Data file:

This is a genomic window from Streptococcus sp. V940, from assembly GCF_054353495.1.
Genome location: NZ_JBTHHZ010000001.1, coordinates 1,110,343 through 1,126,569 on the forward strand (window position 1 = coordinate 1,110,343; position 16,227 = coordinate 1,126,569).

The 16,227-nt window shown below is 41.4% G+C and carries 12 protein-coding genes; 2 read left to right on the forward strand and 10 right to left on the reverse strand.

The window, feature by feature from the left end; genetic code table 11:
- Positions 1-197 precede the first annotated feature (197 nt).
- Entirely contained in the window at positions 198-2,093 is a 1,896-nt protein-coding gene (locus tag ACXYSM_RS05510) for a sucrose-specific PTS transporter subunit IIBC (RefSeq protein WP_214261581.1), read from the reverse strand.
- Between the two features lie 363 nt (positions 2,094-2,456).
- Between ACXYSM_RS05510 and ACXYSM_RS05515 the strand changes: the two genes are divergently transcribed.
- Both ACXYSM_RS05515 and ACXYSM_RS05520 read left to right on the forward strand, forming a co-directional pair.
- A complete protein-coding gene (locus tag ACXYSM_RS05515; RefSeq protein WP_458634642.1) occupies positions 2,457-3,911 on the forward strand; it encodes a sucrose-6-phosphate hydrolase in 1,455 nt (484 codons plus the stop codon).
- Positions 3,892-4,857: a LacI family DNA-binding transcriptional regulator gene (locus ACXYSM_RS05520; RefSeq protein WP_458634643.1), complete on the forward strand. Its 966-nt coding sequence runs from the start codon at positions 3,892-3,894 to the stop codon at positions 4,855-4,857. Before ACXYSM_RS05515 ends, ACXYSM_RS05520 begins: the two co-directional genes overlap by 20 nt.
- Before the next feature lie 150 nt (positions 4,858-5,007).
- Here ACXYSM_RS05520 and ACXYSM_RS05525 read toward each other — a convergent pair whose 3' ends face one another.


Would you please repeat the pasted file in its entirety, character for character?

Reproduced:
This is a genomic window from Streptococcus sp. V940, from assembly GCF_054353495.1.
Genome location: NZ_JBTHHZ010000001.1, coordinates 1,110,343 through 1,126,569 on the forward strand (window position 1 = coordinate 1,110,343; position 16,227 = coordinate 1,126,569).

The 16,227-nt window shown below is 41.4% G+C and carries 12 protein-coding genes; 2 read left to right on the forward strand and 10 right to left on the reverse strand.

The window, feature by feature from the left end; genetic code table 11:
- Positions 1-197 precede the first annotated feature (197 nt).
- Entirely contained in the window at positions 198-2,093 is a 1,896-nt protein-coding gene (locus tag ACXYSM_RS05510) for a sucrose-specific PTS transporter subunit IIBC (RefSeq protein WP_214261581.1), read from the reverse strand.
- Between the two features lie 363 nt (positions 2,094-2,456).
- Between ACXYSM_RS05510 and ACXYSM_RS05515 the strand changes: the two genes are divergently transcribed.
- Both ACXYSM_RS05515 and ACXYSM_RS05520 read left to right on the forward strand, forming a co-directional pair.
- A complete protein-coding gene (locus tag ACXYSM_RS05515; RefSeq protein WP_458634642.1) occupies positions 2,457-3,911 on the forward strand; it encodes a sucrose-6-phosphate hydrolase in 1,455 nt (484 codons plus the stop codon).
- Positions 3,892-4,857: a LacI family DNA-binding transcriptional regulator gene (locus ACXYSM_RS05520; RefSeq protein WP_458634643.1), complete on the forward strand. Its 966-nt coding sequence runs from the start codon at positions 3,892-3,894 to the stop codon at positions 4,855-4,857. Before ACXYSM_RS05515 ends, ACXYSM_RS05520 begins: the two co-directional genes overlap by 20 nt.
- Before the next feature lie 150 nt (positions 4,858-5,007).
- Here ACXYSM_RS05520 and ACXYSM_RS05525 read toward each other — a convergent pair whose 3' ends face one another.